Arthur Bowen Davies (1862–1928) was an American Symbolist artist, who enjoyed great success in his lifetime. In 1924, the art collector Duncan Phillips, founder of Washington’s Phillips Collection, wrote, “Arthur B. Davies is already recognized, not only in this country but in Europe, as one of the few men of original and authentic genius among the painters of our contemporary world.” However, like many artists featured on Pigtails in Paint, his work is not well-known today. He is mainly remembered for organizing the Armory Show which introduced modern European painting styles into early 20th Century America.
I came to be interested in work like Davies’ when I was in college taking a course on existentialism and reading books like Kierkegaard’s Sickness unto Death. The vitality of the paintings of young girls by early 20th Century artists seemed to counter such pessimism. It is my intention in my posts to put the figurative works in a cultural context which will enrich one’s understanding of the work. Most articles I find on American early 20th Century artists only give biographical information without recognizing the symbolic content of the work. There appear to be hundreds of paintings and sculptures of young girls which were executed from the 1890s until the 1920s, since such images of girls were very rare in earlier times. The works must reflect a cultural development. I believe the tendency reflects a return of what Plato called the Celestial Venus. An article that covers more of Davies’ nudes can be found on Celestial Venus.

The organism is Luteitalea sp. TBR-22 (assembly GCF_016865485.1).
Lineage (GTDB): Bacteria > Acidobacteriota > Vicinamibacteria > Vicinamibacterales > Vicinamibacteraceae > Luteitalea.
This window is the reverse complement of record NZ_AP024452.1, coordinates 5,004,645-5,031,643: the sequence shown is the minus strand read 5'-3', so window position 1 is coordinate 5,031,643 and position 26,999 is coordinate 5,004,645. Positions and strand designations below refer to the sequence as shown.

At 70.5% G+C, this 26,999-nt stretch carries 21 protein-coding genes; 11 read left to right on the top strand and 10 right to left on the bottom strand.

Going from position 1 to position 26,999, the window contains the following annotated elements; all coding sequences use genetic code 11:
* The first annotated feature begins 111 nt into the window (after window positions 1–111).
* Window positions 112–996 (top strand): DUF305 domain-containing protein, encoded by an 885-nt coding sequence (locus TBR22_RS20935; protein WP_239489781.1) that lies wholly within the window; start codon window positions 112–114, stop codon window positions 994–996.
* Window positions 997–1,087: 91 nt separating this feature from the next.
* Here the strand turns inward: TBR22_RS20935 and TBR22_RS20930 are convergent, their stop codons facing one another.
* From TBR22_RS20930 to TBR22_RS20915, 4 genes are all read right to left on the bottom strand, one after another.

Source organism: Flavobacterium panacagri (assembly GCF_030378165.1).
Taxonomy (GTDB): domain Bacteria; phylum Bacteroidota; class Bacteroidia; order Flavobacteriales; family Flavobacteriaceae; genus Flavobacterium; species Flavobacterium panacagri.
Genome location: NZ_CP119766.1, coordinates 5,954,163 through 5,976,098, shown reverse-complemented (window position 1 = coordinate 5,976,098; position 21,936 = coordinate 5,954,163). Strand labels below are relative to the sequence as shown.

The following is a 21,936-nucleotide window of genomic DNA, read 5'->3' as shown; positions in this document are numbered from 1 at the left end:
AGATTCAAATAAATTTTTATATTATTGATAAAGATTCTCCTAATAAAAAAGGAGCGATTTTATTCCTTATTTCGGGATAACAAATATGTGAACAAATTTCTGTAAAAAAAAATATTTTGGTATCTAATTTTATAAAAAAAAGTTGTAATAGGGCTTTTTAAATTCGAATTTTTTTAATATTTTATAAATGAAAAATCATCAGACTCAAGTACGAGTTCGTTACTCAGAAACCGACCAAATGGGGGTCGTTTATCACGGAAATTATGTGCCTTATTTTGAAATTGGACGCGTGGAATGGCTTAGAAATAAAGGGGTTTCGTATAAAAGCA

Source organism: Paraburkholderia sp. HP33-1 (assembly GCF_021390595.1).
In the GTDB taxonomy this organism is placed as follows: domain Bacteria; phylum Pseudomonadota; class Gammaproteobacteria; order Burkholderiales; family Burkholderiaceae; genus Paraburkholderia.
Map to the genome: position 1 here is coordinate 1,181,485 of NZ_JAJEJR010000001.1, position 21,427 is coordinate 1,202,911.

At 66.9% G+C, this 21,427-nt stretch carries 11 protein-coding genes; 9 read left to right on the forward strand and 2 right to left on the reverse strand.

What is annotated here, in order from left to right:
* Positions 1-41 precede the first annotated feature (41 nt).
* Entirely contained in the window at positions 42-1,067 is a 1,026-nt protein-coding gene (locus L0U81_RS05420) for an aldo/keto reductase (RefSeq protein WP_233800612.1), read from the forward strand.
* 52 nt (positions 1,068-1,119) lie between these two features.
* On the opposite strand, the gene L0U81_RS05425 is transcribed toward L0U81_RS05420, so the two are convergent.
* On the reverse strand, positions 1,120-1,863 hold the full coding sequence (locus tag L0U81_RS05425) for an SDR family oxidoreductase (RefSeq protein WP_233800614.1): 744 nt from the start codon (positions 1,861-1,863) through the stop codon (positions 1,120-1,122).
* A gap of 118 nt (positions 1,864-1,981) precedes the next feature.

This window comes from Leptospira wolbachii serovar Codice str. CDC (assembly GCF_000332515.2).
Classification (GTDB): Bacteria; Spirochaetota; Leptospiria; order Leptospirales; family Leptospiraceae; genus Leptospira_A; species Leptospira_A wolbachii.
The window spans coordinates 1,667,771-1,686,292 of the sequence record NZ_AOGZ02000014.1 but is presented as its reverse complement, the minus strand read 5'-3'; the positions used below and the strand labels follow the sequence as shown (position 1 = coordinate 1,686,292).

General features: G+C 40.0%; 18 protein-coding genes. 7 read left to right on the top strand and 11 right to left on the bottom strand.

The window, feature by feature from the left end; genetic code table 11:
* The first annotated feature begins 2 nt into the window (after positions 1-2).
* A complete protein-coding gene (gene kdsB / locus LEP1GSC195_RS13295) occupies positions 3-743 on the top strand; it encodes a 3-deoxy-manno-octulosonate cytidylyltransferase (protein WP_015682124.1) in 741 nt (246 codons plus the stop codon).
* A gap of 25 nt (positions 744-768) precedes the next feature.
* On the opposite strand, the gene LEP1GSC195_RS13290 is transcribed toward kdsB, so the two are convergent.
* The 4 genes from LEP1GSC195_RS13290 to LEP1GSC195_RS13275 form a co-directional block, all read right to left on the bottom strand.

Davies also experimented with a cubist style for a short time. I know I have been critical of Duchamp and Picasso but I will admit I like some of their cubist works. But most cubist paintings amuse me in a way, which is similar to the amusement I have from looking a gaudy 1960s fashion; what were they thinking? An example that guys should understand: it’s like the cheesy wah wah guitar effect, which now sounds corny. It appears that Davies could not accept the aesthetics of Cubism since he never fragmented the figures as Picasso did. Davies’ Cubist paintings reflect that he was only appealing to a fad. In contrast, many of his figurative works are timeless. That’s what is special about a nude, since the person is not wearing clothes which reflects a time period; very often a nude is timeless.